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A Short History of the Forest Genetics Council

Tree improvement activities in British Columbia have historically been coordinated through cooperative Councils, beginning with the Plus Tree Board in the 1960s and continuing with the Coastal and Interior Tree Improvement Councils from the late 1970s until 1997. Changes in provincial legislation that guide forest tenure and management on Crown land, advances in technical knowledge, development of genetic improvement programs, and changes in public expectations for Crown forest land management have changed the focus and need for genetic resource management over time.

In the late 1970s, when the original Coastal and Interior Tree Improvement Councils were established, most genetic management activities on Crown land were carried out cooperatively by industry and government. Funding provided through Section 88 of the Forest Act included capital and operating costs for industry orchards and for Ministry of Forests and Range genetic testing. Substantial development of seed orchards took place during this cooperative period. Large orchards were built to meet the total seed requirements for a species within a seed zone, usually in excess of the seed requirement needs of the company operating the orchard. As part of the cooperative, the Ministry of Forests and Range owned and operated orchards, and also provided a planning and regulatory role.

Legislative changes in 1987 shifted the cost of basic reforestation activities (including seed costs) to forest companies, dismantling the funding mechanism and cooperative structure that had been set up to coordinate the supply of improved seed for Crown land. Seed orchards previously operated by forest companies and funded through Section 88, and seed orchard seed inventories, became the property and responsibility of the companies. The change in funding also removed much of the Ministry of Forests and Range's ability to guide development of industry orchards.

In March 1997, the provincial chief forester merged the Coastal and Interior Tree Improvement Councils, and appointed a single transitional Tree Improvement Council of British Columbia (TIC). The mandate of the transitional TIC was to develop and recommend an organizational structure among government, industry, Forest Renewal BC, and universities that will result in the efficient delivery of a forest genetics program in British Columbia.

Acting on this mandate, the transitional TIC developed a ten-year Strategic Plan, which outlines an organizational structure and identifies roles and responsibilities for stakeholders to cooperatively deliver a genetic resource management program for forest trees in British Columbia for the period 1998-2007. With the assistance of the Coastal and Interior Technical Advisory Committees (TACs), the transitional TIC also produced a Business Plan *that outlined the activities required to meet the goals and objectives of the Strategic Plan.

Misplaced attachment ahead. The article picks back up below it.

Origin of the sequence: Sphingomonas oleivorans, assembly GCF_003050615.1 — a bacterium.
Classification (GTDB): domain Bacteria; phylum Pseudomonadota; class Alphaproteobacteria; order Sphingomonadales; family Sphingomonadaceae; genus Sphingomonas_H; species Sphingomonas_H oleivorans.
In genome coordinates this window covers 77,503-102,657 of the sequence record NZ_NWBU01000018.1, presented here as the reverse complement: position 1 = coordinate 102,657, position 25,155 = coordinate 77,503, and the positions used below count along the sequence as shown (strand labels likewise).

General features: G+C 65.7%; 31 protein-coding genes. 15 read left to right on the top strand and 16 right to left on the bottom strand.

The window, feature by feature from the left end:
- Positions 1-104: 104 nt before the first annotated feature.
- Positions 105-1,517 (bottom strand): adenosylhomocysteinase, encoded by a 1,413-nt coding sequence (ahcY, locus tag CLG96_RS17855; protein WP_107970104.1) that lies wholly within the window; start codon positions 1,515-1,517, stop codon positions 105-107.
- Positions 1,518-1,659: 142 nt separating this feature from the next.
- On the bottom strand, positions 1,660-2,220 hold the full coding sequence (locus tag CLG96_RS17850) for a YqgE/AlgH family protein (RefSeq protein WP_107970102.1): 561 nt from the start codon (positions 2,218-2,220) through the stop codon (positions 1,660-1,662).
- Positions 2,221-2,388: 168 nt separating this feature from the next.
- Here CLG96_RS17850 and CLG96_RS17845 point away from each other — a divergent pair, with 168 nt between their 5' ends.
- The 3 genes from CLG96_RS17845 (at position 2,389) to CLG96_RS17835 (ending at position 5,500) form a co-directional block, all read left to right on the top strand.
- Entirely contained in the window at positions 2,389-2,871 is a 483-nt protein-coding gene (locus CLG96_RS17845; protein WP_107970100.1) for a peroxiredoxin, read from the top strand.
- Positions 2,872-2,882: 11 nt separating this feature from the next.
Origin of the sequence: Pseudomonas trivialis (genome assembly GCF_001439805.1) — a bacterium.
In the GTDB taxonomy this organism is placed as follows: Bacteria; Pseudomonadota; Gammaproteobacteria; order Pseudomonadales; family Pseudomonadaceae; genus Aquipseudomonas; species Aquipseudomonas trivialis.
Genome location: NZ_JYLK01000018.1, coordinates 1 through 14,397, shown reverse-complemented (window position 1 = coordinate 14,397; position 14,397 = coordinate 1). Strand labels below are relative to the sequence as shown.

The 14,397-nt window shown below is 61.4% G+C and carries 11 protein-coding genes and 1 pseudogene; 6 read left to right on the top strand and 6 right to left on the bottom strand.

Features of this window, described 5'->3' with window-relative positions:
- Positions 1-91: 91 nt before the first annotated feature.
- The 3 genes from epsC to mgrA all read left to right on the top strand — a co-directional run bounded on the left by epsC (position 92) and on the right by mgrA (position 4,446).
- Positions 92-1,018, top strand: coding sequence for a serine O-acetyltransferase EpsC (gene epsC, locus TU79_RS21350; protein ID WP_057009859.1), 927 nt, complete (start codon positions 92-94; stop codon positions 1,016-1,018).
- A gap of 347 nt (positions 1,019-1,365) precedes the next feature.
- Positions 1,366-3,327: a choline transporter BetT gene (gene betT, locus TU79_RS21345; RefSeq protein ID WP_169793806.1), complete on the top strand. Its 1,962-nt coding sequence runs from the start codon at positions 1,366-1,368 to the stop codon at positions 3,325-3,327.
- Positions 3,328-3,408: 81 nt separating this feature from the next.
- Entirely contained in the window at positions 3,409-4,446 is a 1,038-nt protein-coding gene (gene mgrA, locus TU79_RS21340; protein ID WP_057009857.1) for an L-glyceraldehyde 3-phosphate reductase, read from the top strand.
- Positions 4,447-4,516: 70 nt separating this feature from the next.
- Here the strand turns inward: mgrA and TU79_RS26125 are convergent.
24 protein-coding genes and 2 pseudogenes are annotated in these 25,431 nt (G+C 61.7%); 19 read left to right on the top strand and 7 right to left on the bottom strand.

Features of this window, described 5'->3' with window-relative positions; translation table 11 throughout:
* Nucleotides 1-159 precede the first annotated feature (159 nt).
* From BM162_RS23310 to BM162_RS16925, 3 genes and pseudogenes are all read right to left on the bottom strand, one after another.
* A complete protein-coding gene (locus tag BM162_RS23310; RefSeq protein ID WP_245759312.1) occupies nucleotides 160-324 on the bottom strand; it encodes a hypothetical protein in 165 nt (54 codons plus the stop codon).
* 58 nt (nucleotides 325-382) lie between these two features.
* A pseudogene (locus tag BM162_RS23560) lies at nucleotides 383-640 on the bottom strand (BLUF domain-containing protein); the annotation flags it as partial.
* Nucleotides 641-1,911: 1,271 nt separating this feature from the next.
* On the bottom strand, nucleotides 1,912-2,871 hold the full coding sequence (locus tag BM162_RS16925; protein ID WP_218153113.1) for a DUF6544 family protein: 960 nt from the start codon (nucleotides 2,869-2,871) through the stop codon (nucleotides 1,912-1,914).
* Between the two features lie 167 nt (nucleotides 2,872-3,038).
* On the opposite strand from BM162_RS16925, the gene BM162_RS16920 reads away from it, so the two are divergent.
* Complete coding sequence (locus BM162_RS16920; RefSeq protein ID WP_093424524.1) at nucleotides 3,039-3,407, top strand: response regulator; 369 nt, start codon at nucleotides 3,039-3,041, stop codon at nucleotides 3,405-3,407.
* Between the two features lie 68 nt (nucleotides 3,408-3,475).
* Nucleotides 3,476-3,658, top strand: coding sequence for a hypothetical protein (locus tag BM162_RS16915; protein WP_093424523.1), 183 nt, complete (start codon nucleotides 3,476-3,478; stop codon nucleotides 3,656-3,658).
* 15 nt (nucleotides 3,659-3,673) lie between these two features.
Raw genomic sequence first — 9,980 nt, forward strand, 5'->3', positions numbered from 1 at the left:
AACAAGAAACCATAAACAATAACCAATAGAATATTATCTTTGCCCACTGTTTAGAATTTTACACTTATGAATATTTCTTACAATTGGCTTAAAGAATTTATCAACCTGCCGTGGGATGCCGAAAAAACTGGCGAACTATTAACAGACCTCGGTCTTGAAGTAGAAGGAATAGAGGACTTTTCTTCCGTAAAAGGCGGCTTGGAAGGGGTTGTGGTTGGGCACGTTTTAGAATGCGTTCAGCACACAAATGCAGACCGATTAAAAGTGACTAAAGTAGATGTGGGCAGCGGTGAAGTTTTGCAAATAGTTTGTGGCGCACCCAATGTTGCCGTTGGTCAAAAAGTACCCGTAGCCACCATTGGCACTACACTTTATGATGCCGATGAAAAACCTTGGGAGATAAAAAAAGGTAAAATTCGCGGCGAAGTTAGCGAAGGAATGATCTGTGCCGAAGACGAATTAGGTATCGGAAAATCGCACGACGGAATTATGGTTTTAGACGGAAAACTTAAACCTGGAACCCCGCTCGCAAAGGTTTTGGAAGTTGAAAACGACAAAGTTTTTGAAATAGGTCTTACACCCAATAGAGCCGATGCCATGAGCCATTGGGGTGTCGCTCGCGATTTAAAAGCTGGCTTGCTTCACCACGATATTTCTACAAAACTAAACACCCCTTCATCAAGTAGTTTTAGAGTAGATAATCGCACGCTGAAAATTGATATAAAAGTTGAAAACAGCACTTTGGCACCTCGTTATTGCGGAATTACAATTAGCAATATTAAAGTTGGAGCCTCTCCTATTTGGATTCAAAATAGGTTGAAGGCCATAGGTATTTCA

As one of its concluding activities, the transitional TIC recommended that the name "Forest Genetics Council of British Columbia (FGC)" be given to the permanent multi-stakeholder council that would set provincial goals and objectives related to forest genetic resource management.

The Chief Forester of B.C. endorsed the Council's Strategic and Business plans in July 1998, including the new name and the enlargement of program scope implied by the new name. The new Council was appointed in November 1998.

Specific Directives (1998)

The Chief Forester of B.C., in a letter ** endorsing Council's Strategic and Business Plans, gave Council specific directions on the following issues:

  • to consider involving stakeholders outside those currently represented by Council, in light of Council's aggressive goals and objectives for the use of "A" seed ***
  • to refine estimates of the costs and benefits of forest genetic resource management, and to consider these in all aspects of program development
  • to develop closer ties with ministry staff involved in timber supply policy and analysis to ensure that the timber supply planning and AAC determination processes can transparently and consistently account for the use of genetically improved planting stock
  • to discuss and make recommendations regarding management of Council's program
  • to ensure that activities are coordinated and objectives are achieved
  • to aggressively promote implementation of the genetic conservation program framework
  • to undertake communications and extension activities needed to foster endorsement of forest genetic resource management by the broader forestry community
  • to communicate to the broader forestry community the significance of the change in Council's name [from "Tree Improvement Council" to "Forest Genetics Council]
  • to make future changes in Council membership with attention to topical issues.

* Forest Genetics Council of B.C. Business Plan (1998-2007)

**23 July 1988

***Class A refers to seed and vegetative material derived from orchards and production facilities. Generally, seed and vegetative lots registered as Class A have a Genetic Worth greater than ‘zero’.

www.fgcouncil.ca © Forest Genetics Council of BC, 2019





The need for
genetic resource management has
changed over time












The TIC was
the forerunner of
today's FGC